Concrete Pavements as a Source of Heating and Cooling

Paper by KEIKHA HALL DAWSON from ISCR 11th 2010 Seville Spain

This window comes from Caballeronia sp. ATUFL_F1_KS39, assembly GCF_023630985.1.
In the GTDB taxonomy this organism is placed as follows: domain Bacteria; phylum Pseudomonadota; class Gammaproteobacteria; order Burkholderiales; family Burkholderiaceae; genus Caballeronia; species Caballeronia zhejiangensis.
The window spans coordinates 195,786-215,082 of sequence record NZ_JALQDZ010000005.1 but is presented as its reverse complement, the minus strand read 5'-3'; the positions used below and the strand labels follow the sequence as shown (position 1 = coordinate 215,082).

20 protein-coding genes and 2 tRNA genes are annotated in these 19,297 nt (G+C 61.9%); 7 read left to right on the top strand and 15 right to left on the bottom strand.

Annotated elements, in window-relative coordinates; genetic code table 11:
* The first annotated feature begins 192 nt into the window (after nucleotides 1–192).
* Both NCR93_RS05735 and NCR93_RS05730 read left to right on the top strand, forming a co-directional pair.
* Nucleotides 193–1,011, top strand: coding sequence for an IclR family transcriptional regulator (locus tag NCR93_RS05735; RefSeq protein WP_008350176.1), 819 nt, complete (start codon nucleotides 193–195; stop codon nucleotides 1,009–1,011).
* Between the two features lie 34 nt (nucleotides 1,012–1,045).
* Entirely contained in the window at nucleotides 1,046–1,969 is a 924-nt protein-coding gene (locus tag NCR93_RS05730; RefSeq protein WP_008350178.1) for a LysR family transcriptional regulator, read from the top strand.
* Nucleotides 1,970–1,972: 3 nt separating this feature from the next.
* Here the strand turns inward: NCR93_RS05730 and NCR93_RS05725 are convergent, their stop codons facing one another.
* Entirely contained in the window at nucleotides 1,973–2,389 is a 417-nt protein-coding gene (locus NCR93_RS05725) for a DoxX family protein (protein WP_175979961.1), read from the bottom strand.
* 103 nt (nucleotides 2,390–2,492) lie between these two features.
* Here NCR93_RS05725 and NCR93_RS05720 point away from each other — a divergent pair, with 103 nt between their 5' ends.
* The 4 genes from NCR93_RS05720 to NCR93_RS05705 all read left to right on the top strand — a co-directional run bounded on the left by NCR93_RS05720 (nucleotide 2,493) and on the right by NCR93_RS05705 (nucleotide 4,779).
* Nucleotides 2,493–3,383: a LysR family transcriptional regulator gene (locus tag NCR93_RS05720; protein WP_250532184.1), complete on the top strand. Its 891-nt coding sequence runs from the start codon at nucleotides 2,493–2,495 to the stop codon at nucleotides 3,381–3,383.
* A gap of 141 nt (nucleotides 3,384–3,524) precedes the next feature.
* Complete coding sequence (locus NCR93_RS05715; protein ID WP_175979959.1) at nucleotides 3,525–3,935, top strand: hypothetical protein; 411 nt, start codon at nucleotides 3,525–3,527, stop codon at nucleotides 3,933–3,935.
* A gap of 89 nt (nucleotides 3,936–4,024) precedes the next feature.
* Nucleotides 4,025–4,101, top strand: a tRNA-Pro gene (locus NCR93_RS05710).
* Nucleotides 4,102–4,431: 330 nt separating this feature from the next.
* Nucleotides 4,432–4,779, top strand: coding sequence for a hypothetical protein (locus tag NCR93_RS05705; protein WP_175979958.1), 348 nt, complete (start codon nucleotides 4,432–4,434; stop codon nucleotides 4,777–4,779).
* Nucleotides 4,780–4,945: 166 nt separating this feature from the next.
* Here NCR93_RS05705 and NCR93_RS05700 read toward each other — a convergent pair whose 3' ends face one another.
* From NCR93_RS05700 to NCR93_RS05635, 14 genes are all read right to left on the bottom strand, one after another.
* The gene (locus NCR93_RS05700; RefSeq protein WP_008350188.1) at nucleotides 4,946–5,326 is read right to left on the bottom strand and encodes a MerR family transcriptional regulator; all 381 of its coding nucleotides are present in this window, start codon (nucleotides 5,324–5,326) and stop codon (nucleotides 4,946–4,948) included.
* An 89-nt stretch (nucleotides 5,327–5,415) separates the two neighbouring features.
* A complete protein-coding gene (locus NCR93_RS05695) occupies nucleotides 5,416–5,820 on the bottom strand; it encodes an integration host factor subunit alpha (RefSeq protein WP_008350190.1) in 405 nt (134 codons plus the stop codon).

There is great potential to use the large open space of pavement structures, equipped with an embedded pipe network, in conjunction with a heat pump, to provide heating and cooling for adjacent buildings, e.g. airport terminals, shopping centres etc, here termed a Pavement Source Heat Pump (PSHP). Due to the high thermal mass of pavement materials, seasonal temperature fluctuation under the pavement is much less than the temperature fluctuation of ambient air. Therefore, pavements can be utilised as a low grade heat source during winter and as a heat sink during summer. Airports, for example, provide a key potential application as they are very large consumers of energy, typically have very high cooling demands, have a large amount of adjacent pavement area, and are of a similar arrangement throughout the world. In this paper, the temperature distribution into pavements with different thermo-physical properties was modelled in order to evaluate their effects on depth of seasonal temperature fluctuation. The results show that there is a linear relationship between the thermal diffusivity and depth of seasonal temperature fluctuation and it decreases in relation to the thermal diffusivity of the pavement.

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